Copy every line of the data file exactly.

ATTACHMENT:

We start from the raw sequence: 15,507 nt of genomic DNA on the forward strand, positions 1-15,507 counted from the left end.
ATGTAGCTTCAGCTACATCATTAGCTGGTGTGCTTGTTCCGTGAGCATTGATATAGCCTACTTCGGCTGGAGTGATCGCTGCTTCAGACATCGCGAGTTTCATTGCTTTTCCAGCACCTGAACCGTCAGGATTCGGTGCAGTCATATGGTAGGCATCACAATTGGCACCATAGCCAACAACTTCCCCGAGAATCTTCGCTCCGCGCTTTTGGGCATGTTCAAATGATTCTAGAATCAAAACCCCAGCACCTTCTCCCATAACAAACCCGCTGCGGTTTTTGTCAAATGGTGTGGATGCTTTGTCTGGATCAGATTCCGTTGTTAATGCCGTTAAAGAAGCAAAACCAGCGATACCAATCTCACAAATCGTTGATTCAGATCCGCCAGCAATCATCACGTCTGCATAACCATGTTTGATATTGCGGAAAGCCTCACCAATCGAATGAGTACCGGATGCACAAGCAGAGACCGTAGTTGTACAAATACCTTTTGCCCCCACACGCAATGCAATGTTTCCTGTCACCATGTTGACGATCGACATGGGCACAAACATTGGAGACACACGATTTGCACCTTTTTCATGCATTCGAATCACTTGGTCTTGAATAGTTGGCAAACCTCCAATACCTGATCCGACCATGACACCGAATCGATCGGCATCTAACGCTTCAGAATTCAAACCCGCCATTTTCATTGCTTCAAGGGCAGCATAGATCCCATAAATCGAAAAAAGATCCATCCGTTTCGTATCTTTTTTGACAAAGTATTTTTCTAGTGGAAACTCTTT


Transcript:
We start from the raw sequence: 15,507 nt of genomic DNA on the forward strand, positions 1-15,507 counted from the left end.
ATGTAGCTTCAGCTACATCATTAGCTGGTGTGCTTGTTCCGTGAGCATTGATATAGCCTACTTCGGCTGGAGTGATCGCTGCTTCAGACATCGCGAGTTTCATTGCTTTTCCAGCACCTGAACCGTCAGGATTCGGTGCAGTCATATGGTAGGCATCACAATTGGCACCATAGCCAACAACTTCCCCGAGAATCTTCGCTCCGCGCTTTTGGGCATGTTCAAATGATTCTAGAATCAAAACCCCAGCACCTTCTCCCATAACAAACCCGCTGCGGTTTTTGTCAAATGGTGTGGATGCTTTGTCTGGATCAGATTCCGTTGTTAATGCCGTTAAAGAAGCAAAACCAGCGATACCAATCTCACAAATCGTTGATTCAGATCCGCCAGCAATCATCACGTCTGCATAACCATGTTTGATATTGCGGAAAGCCTCACCAATCGAATGAGTACCGGATGCACAAGCAGAGACCGTAGTTGTACAAATACCTTTTGCCCCCACACGCAATGCAATGTTTCCTGTCACCATGTTGACGATCGACATGGGCACAAACATTGGAGACACACGATTTGCACCTTTTTCATGCATTCGAATCACTTGGTCTTGAATAGTTGGCAAACCTCCAATACCTGATCCGACCATGACACCGAATCGATCGGCATCTAACGCTTCAGAATTCAAACCCGCCATTTTCATTGCTTCAAGGGCAGCATAGATCCCATAAATCGAAAAAAGATCCATCCGTTTCGTATCTTTTTTGACAAAGTATTTTTCTAGTGGAAACTCTTT